This demonstrates that even Moses’ contact with G-d had limits. He was only able to have a direct encounter with G-d at certain times, when G-d gave him permission. This teaches us that even Moses had limits. In his article “Leading from Within,” Parker Palmer writes about five “shadows” that leaders face. One of the shadows is functional atheism, a belief that “everything rests with me.”[3] Moses had begun to overcome his functional atheism in Parshat Yitro, when he heeded his father-in-law’s advice and established other judges to hear cases. Two weeks ago, in Parshat Ki Tisa, Moses implored G-d to let him see G-d’s face, and G-d only let him see His back.[4] Here Moses finally recognized that as great a leader as he is, his relationship with G-d has limits. He needs to do some personal tzimtzum, contracting his self-grandeur and only entering into face-to-face, פנים אל פנים, relationship with G-d when granted permission.[5]

I will never forget a conversation I had while doing a rabbinic internship with the Jewish Council of Urban Affairs in Chicago.  Two days a week I went into South Chicago to work at the Inner City Muslim Action Network: a Jew working with Muslims to do criminal justice reform to largely benefit African American Christians. I am by nature a person who likes excitement and adventure, wanting to change the world, and I was frustrated that some days were slow at the office. I spoke with my mentor, Kyle Ismail, who said to me, “Ben-you care about doing, but just your being present here means a great deal.”

I was flummoxed by Kyle’s statement: being present? Aren’t we supposed to be doing things to make a difference? After all, we do a lot in Judaism, whether it is preparing for Shabbat, coming together for daily minyan, or participating in programming like Casino Night in March and Sandwich Sunday in early April. Yet I think there is an inherent truth in knowing our personal limits and when we must undertake some tzimtzum, changing our focus from doing to being present with whatever we are encountering. Moses is often thought of as impatient, one who wants to lead through action, yet here he waits until the moment is right for him to enter into relationship with G-d.

As we conclude the Book of Exodus, a book centered on journey from slavery into the first stages of freedom, and we transition into Leviticus, a collection of laws that largely do not apply to us without a centralized Temple in Jerusalem, let us take a step back, doing our own personal tzimtzum, being patient for the right moments to step forward and waiting when the time is not right. May we learn this lesson from Moses’ example and make it our own.

[1] Exodus 40:35

[2] Numbers 7:89

[3] Parker Palmer, “Leading from Within” in Let Your Life Speak: Listening for the Voice of Vocation (San Francisco: Jossey Bass Publishers, 2000), p. 9.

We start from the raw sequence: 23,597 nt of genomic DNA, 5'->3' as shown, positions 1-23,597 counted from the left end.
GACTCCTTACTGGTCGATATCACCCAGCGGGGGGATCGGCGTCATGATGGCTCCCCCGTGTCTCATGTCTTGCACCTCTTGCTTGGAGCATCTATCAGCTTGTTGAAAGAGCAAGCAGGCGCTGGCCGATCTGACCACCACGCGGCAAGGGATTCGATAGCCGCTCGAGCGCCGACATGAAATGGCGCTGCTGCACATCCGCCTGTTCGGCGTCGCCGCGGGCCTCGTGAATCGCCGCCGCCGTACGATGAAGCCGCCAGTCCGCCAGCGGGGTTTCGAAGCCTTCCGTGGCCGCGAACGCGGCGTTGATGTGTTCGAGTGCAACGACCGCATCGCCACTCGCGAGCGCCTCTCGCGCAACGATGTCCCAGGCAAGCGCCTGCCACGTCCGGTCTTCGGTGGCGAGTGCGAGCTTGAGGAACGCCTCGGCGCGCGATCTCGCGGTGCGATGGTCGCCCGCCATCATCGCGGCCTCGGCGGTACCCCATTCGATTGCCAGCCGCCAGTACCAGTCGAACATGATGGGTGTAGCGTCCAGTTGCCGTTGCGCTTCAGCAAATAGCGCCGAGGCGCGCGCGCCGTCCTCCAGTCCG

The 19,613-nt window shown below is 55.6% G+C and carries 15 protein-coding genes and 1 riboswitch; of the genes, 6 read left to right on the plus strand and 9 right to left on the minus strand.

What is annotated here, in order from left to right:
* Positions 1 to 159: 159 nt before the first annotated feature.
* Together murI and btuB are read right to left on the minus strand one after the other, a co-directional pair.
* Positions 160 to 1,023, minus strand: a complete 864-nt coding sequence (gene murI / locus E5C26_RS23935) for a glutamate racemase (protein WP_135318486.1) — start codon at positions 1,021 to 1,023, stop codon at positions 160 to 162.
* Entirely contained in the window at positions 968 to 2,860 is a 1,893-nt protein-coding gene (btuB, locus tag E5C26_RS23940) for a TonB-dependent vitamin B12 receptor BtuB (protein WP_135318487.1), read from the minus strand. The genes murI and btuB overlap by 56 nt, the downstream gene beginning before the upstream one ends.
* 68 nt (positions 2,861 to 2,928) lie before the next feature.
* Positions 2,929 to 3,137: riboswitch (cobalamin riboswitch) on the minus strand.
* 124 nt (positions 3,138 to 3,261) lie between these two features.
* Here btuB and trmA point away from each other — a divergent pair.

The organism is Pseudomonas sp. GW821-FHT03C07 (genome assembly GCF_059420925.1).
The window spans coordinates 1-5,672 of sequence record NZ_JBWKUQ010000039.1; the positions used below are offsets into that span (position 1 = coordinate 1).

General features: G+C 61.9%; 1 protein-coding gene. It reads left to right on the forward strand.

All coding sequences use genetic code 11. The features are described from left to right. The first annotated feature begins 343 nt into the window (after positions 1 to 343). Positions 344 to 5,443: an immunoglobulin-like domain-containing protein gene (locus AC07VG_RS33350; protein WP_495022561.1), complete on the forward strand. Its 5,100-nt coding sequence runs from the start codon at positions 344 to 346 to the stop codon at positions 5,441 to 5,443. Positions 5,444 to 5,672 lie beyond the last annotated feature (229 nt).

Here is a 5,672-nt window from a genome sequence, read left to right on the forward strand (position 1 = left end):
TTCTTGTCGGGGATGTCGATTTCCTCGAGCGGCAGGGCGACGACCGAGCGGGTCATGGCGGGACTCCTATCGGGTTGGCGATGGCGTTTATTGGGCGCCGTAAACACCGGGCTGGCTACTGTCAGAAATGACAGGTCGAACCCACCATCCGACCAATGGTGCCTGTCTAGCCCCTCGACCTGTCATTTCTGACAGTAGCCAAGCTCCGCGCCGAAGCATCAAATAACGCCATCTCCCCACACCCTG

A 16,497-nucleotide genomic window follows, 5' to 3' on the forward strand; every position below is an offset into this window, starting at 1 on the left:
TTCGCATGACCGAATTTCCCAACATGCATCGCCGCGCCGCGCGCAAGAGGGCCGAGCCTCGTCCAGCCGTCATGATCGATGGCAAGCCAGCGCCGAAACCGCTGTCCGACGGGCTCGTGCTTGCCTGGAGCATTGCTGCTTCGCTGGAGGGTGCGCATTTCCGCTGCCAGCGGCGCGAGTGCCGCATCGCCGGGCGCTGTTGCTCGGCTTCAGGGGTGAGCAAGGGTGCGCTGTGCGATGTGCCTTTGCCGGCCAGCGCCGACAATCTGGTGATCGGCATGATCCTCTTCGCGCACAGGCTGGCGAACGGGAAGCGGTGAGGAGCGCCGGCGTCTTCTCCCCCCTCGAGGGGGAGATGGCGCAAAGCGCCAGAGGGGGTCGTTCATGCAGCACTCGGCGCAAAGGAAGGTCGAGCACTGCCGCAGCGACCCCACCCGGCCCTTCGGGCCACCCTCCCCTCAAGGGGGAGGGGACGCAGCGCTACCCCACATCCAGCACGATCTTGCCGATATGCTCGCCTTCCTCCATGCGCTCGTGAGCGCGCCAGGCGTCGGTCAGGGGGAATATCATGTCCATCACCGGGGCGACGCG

[4] Exodus 33

[5] See Or HaChaim Exodus 40:35 ד”ב ולא יכול משה לבא אל אהל מועד

The Cherubim Protecting the Ark

Raise your hand if you have an amulet, a piece of jewelry warding off evil forces. For those of you who do not have your hands up, do you have a hamsa to ward off the evil eye? When I went on the 2015 Jericho Jewish Center Congregational Israel trip, I brought back hamsas for all of the office staff.

The device protecting our ancestors was not a hamsa but rather the Cherubim. In Parshat VaYakhel we read ויהיו הכרבים פרשי כנפים למעלה סוככים בכנפיהם על-הכפרת ופניהם איש אל-אחיו אל-הכפרת היו פני הכרבים, “The cherubim had their wings spread out above, shielding the cover with their wings. They faced each other; the faces of the cherubim were turned towards the cover.”[1] This was not just an elaborate art piece; the cherubim were supposed to protect the ark and the tablets therein.

The first mention of the cherubim appears in Genesis after the expulsion of Adam and Eve from the Garden of Eden. We read there וישכן מקדם לגן-עדן את-הכרבים, ואת להט החרב המתהפכת לשמר את-דרך עץ החיים.

“G-d placed the cherubim at the east end of the Garden of Eden and gave them a flaming sword which turned each way to guard the Tree of Life.”[2] G-d’s given reason for expelling Adam and Eve was not that they sinned by eating from the Tree of Knowledge, but rather that they would eat from the Tree of Life and become immortal. Therefore, he needed to enlist the cherubim to protect the Tree of Life.

In our Prophets class, we recently began the Book of Ezekiel. In one of Ezekiel’s visions he wrote about the cherubim and their role. He writes: “Then G-d departed from over the threshold of the temple and stopped above the cherubim.  While I watched, the cherubim spread their wings and rose from the ground…”[3]  The cherubim are thus serving as G-d’s protectors, following G-d’s movement. That is their function in the Tabernacle as well-to protect the Ark, the place in which G-d dwells when G-d is directly encountering Israel.